Jersey City, New Jersey is decriminalizing the use and possession of marijuana with a new policy for prosecutors that begins today. Mayor Steven Fulop said in a statement that the change will serve to redress injustices of the War on Drugs.
“The fact is, marijuana arrests and prosecutions in New Jersey, and around the nation, point to severe inequalities that negatively impact people of color disproportionately, and lead to long-term economic challenges for anyone who finds themselves prosecuted for possession,” Fulop said.
“We are working to correct this with our new policy in a proactive way, and I am proud that we will be the first in the state to do so,” he added.
New Policy Begins Today
Under the plan adopted by the city, municipal prosecutors will be encouraged to seek a non-criminal disposition for several low-level cannabis offenses. The policy was spearheaded by Fulop and new chief municipal prosecutor Jake Hudnut, who took over the position on July 2.
Hudnut, a former criminal defense attorney, ran an unsuccessful bid for a city council seat last year. During that campaign, he made the racial injustice of drug enforcement policy an issue in the race. The prosecutor repeated that theme on Wednesday.
“In a city as large, diverse, and progressive as Jersey City, we are poised to take action and address this injustice,” Hudnut said.
“We will not contribute to the racially disparate and costly prosecution of a nonviolent offense that is on the verge of legalization amid widespread public support,” he continued. “We have seen similar policies enacted with success across the country, and I am confident in our ability to join this conversation in a productive and positive way.”
Mayor Fulop praised the new prosecutor for a policy that will conserve city resources while better serving the pursuit of justice.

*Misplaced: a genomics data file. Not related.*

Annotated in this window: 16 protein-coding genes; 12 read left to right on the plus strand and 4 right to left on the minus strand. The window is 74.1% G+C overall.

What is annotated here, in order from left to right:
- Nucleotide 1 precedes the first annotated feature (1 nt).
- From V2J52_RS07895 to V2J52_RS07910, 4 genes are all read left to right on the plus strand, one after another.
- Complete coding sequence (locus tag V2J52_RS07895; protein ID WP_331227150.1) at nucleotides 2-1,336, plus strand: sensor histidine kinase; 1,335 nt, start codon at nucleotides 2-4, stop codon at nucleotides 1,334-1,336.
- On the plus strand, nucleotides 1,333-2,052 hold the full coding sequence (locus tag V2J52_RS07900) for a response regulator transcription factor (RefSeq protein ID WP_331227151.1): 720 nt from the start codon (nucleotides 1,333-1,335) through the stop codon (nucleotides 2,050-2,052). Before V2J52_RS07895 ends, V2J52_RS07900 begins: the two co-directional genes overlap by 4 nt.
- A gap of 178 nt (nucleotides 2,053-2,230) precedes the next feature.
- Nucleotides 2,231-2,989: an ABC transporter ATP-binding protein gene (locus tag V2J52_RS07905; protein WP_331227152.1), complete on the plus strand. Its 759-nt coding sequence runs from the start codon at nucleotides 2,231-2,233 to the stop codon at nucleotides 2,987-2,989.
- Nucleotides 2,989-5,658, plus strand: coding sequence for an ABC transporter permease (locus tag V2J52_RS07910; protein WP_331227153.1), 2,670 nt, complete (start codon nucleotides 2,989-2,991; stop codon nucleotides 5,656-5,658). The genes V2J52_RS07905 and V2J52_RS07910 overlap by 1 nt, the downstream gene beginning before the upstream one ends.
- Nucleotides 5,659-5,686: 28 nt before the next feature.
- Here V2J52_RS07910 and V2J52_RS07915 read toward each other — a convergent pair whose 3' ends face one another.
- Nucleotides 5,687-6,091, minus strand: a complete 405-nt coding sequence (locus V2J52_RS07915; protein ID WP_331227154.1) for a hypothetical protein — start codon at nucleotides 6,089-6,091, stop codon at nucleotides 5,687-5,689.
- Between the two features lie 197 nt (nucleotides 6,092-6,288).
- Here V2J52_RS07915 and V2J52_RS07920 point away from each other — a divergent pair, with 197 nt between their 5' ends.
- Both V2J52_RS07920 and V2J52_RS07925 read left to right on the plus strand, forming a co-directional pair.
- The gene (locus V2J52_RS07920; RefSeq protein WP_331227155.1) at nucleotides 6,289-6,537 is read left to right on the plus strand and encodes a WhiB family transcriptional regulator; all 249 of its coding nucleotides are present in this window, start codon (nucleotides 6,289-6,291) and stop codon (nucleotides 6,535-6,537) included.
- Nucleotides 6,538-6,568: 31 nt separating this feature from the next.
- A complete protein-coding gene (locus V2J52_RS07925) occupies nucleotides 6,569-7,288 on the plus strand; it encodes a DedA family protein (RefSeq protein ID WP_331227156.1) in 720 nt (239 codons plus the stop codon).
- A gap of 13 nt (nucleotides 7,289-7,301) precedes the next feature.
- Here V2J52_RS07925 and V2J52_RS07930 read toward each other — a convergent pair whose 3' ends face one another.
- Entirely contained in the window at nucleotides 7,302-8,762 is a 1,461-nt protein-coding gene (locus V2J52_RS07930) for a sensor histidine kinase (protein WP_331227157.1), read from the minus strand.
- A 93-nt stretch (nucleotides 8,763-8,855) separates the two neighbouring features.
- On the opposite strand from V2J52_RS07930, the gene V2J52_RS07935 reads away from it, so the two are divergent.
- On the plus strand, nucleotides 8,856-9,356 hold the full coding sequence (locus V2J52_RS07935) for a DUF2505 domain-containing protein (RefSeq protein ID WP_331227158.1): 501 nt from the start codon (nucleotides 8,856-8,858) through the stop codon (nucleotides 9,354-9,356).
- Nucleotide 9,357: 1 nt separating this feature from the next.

“It’s probably the first time the city has had a prosecutor that has been really proactive thinking about policies and how they really impact the entire city,” Fulop said.
Five Offenses No Longer Charged As Crimes
In a memo sent on July 19, Hudnut instructed prosecutors to dismiss or amend charges for five cannabis-related offenses to a non-criminal disposition. The offenses are possession of marijuana, possession of marijuana while in a motor vehicle; being under the influence of marijuana, use or possession with intent to use marijuana drug paraphernalia, and loitering to obtain or distribute a controlled dangerous substance.
People of Color Charged More Often
In his letter to prosecutors, Hudnut noted the many social consequences of a drug conviction, including suspended drivers licenses and ineligibility for student financial aid and public housing. With clear evidence of ongoing injustice, he said on Wednesday that policymakers have a duty to address the racial bias in the criminal justice system.
“What gives me pause is that despite similar cross-racial usage of marijuana, New Jerseyans of color are three times more likely to be arrested and prosecuted for marijuana than white New Jerseyans,” Hudnut said. “I think prosecutors have an obligation to acknowledge this and fix this problem.”